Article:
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Effect of the Frequency of Self-Monitoring Blood Glucose in Patients with Type 2 Diabetes Treated with Oral Antidiabetic Drugs—A Multi-Centre, Randomized Controlled Trial

  • Werner A. Scherbaum,

    Affiliations Department of Endocrinology, Diabetes and Rheumatology, WHO Collaborating Centre for Diabetes, European Training Centre in Endocrinology and Metabolism, University Hospital Düsseldorf, Düsseldorf, Germany, German Diabetes Clinic, German Diabetes Centre at the Heinrich-Heine-University Düsseldorf, Düsseldorf, Germany

  • Christian Ohmann,

    Affiliation Coordination Centre for Clinical Trials, University Hospital Düsseldorf, Düsseldorf, Germany

  • Heinz-Harald Abholz,

    Affiliation Department of General Medicine, University Hospital Düsseldorf, Düsseldorf, Germany

  • Nico Dragano,

    Affiliation Department of Medical Sociology, University Hospital Düsseldorf, Düsseldorf, Germany

  • Mark Lankisch

    Affiliation German Diabetes Clinic, German Diabetes Centre at the Heinrich-Heine-University Düsseldorf, Düsseldorf, Germany

Effect of the Frequency of Self-Monitoring Blood Glucose in Patients with Type 2 Diabetes Treated with Oral Antidiabetic Drugs—A Multi-Centre, Randomized Controlled Trial

  • Werner A. Scherbaum, 
  • Christian Ohmann, 
  • Heinz-Harald Abholz, 
  • Nico Dragano, 
  • Mark Lankisch



Recommendations on the frequency of self-monitoring of blood glucose (SMBG) vary widely among physicians treating patients with type 2 diabetes (T2D). Aim of this study was to investigate two testing regimen of SMBG in patients with stable metabolic control.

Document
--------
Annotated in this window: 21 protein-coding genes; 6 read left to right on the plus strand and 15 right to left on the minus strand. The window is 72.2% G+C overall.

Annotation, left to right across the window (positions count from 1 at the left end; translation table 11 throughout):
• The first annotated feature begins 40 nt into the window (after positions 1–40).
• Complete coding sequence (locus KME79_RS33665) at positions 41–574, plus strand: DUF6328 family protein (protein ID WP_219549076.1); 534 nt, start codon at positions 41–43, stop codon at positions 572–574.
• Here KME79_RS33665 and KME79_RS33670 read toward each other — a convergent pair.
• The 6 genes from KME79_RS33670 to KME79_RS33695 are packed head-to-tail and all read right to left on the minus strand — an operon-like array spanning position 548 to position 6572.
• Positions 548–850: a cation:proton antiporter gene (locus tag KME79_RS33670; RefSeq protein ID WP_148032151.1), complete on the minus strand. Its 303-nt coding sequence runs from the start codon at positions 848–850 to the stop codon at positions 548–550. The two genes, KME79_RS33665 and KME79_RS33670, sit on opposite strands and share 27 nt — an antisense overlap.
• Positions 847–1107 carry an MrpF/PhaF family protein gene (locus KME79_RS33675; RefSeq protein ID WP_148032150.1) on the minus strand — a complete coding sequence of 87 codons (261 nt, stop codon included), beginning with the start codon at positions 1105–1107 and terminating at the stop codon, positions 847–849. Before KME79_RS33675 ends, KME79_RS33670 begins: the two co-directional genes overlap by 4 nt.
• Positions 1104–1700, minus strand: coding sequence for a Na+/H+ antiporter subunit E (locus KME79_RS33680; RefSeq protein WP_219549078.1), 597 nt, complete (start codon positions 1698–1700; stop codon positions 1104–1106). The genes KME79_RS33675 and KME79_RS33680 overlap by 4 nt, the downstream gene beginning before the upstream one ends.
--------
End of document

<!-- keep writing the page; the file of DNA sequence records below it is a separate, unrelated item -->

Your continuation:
Research Design and Methods

Patients with T2D treated with oral antidiabetic drugs were randomized to two groups: either one SMBG (low) or four SMBG (high) per week. Subjects were followed up after 3, 6 and 12 months. Primary outcome parameter was the change in HbA1c between baseline and 6 months. Primary outcome criterion was tested by a one-sided t- test for non- inferiority. Secondary outcome parameters were safety, compliance and HbA1c at 3 and 12 months.


There were no differences in the 202 subjects for demographic and sociodemographic parameters and drug treatment. HbA1c (%) at baseline was similar in both groups (7.2±1.4 vs. 7.2±1.0). Non- inferiority was demonstrated for the low group (p = 0.0022) with a difference from baseline to 6 months of 0.24 in the low and of 0.16 in the high group. Compliance with the testing regimen was 82–90% in both groups. There were no statistical significant differences for compliance, HbA1c at 3 and 12 months and serious adverse events (SAE).


One SMBG per week is as sufficient and safe as four SMBG per week to maintain HbA1c in non-insulin treated T2D close to metabolic target. The results of this study are in contrast to current international consensus guidelines.

Trial Registration ISRCTN79164268


Self-monitoring blood glucose (SMBG) improves glycaemic control in patients with type 1 diabetes [1] and possibly also in insulin-treated type 2 diabetes (T2D) [2], especially when treated with multiple insulin injections per day [3]. However, the value and frequency of SMBG in non-insulin-treated patients with T2D is a matter of controversy.

A consensus opinion among a group of experts from the UK suggested that patients with T2D using oral antidiabetic drugs (OAD) should monitor their blood glucose at least once daily, varying the time of testing between fasting, preprandial and postprandial levels during the day [4]. A global consensus conference on SMBG recommended eleven measurements a week in these patients [5] and another recent consensus conference noted that patents with T2D on OAD may use SMBG but specific recommendations with respect to frequency were not made [6].

A cross-sectional and longitudinal study of patients with T2D in Australia showed that HbA1c was not significantly different between SMBG users and nonusers, either overall or within diabetes treatment groups such as diet, OAD or insulin, with or without OAD [7]. Although such observational data can be useful in determining the effect of an intervention [8], conclusive evidence of this assumption is not available from randomized controlled trials.

A recent study reported on the effect of a more and less intensive diabetes education combined with recommendations on the frequency of SMBG in patients with T2D [9]. They found that a more intensive education did not result in an improved HbA1c (%) compared to standard information and care.

Our study was designed to strictly test the effect of the frequency of SMBG without changing the other diabetes management.